Improving JUCE docs with wiki?

I was having a really hard time figuring out how to use juce for what I want just based on the class index. Would anyone be interested in throwing some money my way to start working on a wiki to supplement the documentation on the website?

Please don’t take offense to any questions here. Seems helpful, but odd that you are looking for compensation. While I consider myself a ‘pro’ juce user, I rely heavily on the docs to help me get work done, so if there were more useful info available, that would be good. otoh, documentation is only as good as it’s accuracy, so it always needs attention. I am not sure I would feel comfortable investing in a persons time to create something that then requires upkeep. and since anyone can create a wiki for free, what value are you bringing to the equation the brings value to the wiki? As well, you did not describe how the wiki would improve upon the existing docs. along with all of the free content on YT… Kudus for the effort. :slight_smile:

I hope to consolidate a lot of information to be more clear. I found personally trying to reference the tutorials and class index alone to be lacking in examples and a more clear link between how some classes are dependent on one another.Tell you what; I will get to work on writing something for my own personal use, and put it out there for people to look at.

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What about adding Patreon or other funding options to your documentation/site?

Success!

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So many people think about money before thinking about their own education, the real value they get by just learning the work of others, frustrating.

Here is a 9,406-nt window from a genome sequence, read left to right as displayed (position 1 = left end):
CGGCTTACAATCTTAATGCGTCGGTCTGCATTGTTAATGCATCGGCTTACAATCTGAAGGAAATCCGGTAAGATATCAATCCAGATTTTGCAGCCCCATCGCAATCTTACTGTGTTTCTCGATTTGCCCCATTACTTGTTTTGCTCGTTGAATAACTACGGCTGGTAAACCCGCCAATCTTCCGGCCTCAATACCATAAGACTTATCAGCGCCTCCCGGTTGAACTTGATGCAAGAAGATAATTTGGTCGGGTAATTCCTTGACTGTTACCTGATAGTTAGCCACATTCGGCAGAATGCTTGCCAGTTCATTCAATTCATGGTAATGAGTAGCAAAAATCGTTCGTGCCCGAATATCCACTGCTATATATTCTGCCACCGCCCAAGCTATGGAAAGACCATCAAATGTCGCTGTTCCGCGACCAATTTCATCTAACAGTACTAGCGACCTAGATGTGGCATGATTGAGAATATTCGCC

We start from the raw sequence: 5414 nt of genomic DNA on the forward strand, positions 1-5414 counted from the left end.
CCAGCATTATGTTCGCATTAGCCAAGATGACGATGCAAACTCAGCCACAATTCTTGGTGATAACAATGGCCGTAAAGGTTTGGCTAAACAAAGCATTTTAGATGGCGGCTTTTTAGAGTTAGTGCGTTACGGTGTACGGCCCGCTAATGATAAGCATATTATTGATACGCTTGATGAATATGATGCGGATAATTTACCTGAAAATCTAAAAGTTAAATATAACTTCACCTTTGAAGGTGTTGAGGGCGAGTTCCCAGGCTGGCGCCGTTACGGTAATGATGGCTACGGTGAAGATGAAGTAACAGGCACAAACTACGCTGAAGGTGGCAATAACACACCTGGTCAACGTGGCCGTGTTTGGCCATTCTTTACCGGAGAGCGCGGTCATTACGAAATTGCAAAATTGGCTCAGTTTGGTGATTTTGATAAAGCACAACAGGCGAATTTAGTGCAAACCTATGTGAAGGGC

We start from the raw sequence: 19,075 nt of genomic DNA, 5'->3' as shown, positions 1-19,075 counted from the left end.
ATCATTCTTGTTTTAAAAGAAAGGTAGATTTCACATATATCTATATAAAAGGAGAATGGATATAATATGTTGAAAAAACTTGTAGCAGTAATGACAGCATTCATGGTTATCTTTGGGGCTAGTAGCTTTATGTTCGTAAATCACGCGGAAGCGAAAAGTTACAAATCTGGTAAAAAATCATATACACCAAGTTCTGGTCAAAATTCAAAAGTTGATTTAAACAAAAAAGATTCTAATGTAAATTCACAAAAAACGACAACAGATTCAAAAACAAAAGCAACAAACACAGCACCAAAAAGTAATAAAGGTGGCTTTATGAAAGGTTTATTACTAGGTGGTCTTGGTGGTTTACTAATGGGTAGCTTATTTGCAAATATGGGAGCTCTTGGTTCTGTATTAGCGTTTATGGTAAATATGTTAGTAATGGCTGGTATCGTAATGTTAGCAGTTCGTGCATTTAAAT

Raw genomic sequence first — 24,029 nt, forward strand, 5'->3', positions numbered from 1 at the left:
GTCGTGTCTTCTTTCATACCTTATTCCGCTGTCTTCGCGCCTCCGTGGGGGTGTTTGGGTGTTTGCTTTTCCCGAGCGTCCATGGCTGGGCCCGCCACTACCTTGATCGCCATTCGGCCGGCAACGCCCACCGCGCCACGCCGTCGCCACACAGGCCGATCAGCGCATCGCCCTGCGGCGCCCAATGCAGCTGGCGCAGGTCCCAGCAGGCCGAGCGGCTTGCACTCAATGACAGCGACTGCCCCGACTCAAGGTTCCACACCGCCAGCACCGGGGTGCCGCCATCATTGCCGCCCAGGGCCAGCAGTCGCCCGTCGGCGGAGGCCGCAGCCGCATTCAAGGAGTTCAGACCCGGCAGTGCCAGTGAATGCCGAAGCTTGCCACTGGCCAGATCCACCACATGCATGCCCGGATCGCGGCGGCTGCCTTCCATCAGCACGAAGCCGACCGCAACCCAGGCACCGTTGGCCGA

Sorry if it sounds a bit ‘hippie’ here: but what about starting contributing and sending pull requests?
JUCE is free up to 50K/year if you earn more than this thanks to the toolkit it would not feel as if you would be giving too much of your time for people that made you win by adding an extra payback making the doc better ?

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I’ll get to work.

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What I look for most is examples. Perhaps this website could have a new category where users can post short example code for the benefit of everyone. The gurus can do code review.

Food for thought…

The darn message mgr alone is pretty important.

How about the Tutorials documentation ?
Not enough examples there?

Those examples are tied directly to prebuilt projects that don’t tell you anything about how to roll your own JUCE projects from scratch, or anything more clear about the dependency between the classes listed.

I’d argue that if you are clean developer you don’t actually don’t want rely on a low level knowledge of dependencies that may change on the next major release…

Also obviously, Projucer makes it very easy to start with JUCE and is in the first section of the tutorials, then what other dependency you need?

Are you working on a DAW development that requires a simple ASIO folder and use JUCE_ASIO=1 dependency?

Because it seems to me that pretty much everything else can be learned from the the Projucer wizards build outputs.

What I found lacking the most is not examples, but structured descriptions of how the systems work. There are many parts of Juce that form pretty related webs with known usage patterns, and the examples are usually too simple and concrete to involve all the parts that you have to connect. I learn these things by navigating the source with many files open and tracing the paths of related operations until I have a mental map of the whole thing. It took me about a year to learn maybe 20% of the framework this way, and I keep finding missing pieces where I reinvented the wheel because I didn’t know some class existed.

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Taking one year learning 20% of about 340K+ lines of well written, compact code is not shameful.

And I think we all do reinvent the wheel from time to time, but there are great search tools with regex search you could use for finding classes candidates to reuse and also the modules classification in doxygen should help navigating through it?